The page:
If armed violence erupts in Yemen, “President Abdullah Saleh will use that violence, use the conflict to respond militarily and claim that there is a civil war and that he needs to stay in power in order to stabilize the country,” said Radwan Masmoudi, president of the US-based Islam and Democracy Center in a Press TV interview.
He advised all Yemeni factions to “refrain from military action but simply participate in the political process, through peaceful demonstrations like the rest of Yemen.”
To support his argument, Masmoudi pointed to the revolution in Libya and compared it with the revolutions in Egypt and Tunisia.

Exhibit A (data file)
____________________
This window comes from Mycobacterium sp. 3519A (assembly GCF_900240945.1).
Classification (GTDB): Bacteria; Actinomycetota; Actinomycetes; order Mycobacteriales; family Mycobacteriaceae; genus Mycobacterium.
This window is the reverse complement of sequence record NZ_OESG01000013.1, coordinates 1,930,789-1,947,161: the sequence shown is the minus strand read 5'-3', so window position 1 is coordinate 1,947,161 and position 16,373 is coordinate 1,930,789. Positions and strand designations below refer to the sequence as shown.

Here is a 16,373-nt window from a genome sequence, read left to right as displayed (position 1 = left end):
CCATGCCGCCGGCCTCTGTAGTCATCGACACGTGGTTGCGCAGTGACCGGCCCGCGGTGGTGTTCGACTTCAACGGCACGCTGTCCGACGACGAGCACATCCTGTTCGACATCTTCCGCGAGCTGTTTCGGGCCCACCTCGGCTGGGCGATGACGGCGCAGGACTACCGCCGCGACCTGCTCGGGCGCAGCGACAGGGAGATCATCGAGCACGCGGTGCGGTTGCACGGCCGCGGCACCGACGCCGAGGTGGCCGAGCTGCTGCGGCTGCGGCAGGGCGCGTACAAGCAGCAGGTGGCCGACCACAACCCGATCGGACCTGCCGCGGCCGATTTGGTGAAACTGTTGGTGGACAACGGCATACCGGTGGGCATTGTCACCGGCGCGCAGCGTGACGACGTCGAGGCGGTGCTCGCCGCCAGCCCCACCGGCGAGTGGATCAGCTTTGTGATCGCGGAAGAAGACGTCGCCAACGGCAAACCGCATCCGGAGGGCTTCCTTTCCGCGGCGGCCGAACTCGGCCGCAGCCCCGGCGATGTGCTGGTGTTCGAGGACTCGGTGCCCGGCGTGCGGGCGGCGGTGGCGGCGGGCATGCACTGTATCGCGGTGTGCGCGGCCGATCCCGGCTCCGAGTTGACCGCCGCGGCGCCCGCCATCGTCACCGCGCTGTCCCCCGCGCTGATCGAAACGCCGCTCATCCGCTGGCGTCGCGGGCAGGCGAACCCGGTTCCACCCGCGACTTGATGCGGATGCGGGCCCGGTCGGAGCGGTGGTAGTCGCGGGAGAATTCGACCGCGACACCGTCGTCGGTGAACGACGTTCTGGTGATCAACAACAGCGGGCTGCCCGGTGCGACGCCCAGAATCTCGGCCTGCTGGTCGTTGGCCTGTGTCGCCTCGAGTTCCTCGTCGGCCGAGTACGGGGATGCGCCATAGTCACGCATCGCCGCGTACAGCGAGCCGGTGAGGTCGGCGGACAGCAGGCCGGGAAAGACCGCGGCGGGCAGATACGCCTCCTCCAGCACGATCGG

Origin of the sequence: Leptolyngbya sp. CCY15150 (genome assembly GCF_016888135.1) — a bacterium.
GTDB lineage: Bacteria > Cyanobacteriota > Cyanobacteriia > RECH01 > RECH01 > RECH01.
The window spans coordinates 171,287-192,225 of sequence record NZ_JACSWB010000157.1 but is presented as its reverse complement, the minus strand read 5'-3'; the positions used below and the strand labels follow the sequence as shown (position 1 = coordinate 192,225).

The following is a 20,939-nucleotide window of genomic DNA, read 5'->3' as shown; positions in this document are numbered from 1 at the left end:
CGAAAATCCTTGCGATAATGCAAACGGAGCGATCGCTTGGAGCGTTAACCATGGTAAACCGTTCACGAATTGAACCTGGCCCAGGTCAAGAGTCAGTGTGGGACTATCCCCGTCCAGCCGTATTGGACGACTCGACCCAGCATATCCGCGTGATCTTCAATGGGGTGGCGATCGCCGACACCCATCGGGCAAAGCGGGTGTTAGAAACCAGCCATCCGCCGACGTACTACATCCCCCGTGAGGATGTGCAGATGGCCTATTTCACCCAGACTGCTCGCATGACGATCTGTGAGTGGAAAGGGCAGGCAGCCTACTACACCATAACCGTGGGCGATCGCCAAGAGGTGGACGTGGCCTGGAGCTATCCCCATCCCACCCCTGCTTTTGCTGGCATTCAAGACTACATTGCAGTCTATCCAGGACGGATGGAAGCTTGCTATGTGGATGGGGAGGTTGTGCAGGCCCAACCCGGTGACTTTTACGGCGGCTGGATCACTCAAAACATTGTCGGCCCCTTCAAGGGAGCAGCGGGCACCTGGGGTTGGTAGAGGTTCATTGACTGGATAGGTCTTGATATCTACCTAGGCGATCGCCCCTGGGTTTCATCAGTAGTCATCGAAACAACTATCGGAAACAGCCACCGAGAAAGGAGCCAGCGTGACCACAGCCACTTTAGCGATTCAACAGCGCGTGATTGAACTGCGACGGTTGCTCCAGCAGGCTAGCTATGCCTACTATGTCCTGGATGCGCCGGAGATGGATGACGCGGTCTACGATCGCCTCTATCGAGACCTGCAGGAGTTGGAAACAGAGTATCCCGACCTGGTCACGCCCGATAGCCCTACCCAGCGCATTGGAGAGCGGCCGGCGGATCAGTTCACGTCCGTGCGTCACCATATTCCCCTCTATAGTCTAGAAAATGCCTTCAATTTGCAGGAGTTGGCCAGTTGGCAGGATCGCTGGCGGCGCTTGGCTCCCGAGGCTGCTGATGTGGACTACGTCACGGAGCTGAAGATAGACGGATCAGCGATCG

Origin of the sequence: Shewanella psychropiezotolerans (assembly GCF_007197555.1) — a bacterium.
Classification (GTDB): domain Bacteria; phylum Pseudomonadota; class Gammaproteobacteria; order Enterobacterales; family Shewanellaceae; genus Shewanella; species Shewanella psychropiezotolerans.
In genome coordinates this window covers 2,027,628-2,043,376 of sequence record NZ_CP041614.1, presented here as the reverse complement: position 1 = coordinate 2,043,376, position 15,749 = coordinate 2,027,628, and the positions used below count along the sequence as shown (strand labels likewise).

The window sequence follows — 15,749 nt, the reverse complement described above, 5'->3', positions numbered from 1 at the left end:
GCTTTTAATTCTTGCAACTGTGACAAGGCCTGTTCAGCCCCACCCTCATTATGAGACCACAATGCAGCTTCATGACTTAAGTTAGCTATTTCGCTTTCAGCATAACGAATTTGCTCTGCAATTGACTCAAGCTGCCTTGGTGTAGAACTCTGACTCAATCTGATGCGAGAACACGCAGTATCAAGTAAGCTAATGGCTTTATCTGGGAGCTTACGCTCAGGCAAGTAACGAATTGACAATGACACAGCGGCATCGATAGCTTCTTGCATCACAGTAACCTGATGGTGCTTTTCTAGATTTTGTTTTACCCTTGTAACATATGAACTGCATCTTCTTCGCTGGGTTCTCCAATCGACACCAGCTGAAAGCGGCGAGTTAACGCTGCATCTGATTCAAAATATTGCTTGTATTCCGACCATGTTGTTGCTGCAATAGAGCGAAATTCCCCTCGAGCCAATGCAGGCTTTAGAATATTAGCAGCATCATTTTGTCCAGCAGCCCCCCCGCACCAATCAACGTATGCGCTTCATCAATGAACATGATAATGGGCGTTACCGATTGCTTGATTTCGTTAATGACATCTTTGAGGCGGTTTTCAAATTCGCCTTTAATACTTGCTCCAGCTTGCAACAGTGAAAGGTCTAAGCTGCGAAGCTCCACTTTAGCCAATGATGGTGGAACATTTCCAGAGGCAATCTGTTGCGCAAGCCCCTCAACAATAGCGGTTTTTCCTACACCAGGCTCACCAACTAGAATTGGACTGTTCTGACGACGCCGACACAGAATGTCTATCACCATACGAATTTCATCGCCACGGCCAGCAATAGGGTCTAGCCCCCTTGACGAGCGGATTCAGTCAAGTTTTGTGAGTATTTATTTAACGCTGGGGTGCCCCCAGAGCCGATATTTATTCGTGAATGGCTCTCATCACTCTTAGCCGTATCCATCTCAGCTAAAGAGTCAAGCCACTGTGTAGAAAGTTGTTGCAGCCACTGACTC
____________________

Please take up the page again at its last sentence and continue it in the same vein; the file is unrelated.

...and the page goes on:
“We saw almost similar things in Libya when people took arms and started to fight against Gaddafi. He used that against them and it became a civil war,” he said.
However, “with peaceful demonstrations — as has happened in Tunisia and Egypt — we only had a few hundred people killed and the regime fell apart,” Masmoudi pointed out.
Saleh has been in office for more than three decades, with several opposition members arguing that his long-promised political and economic reforms have not materialized.
Inspired by the revolutions in Tunisia and Egypt, anti-government protests began to sweep Yemen in January.
About 100 people have so far been killed and scores of others wounded during armed attacks by Saleh loyalists since the beginning of the popular revolution in January.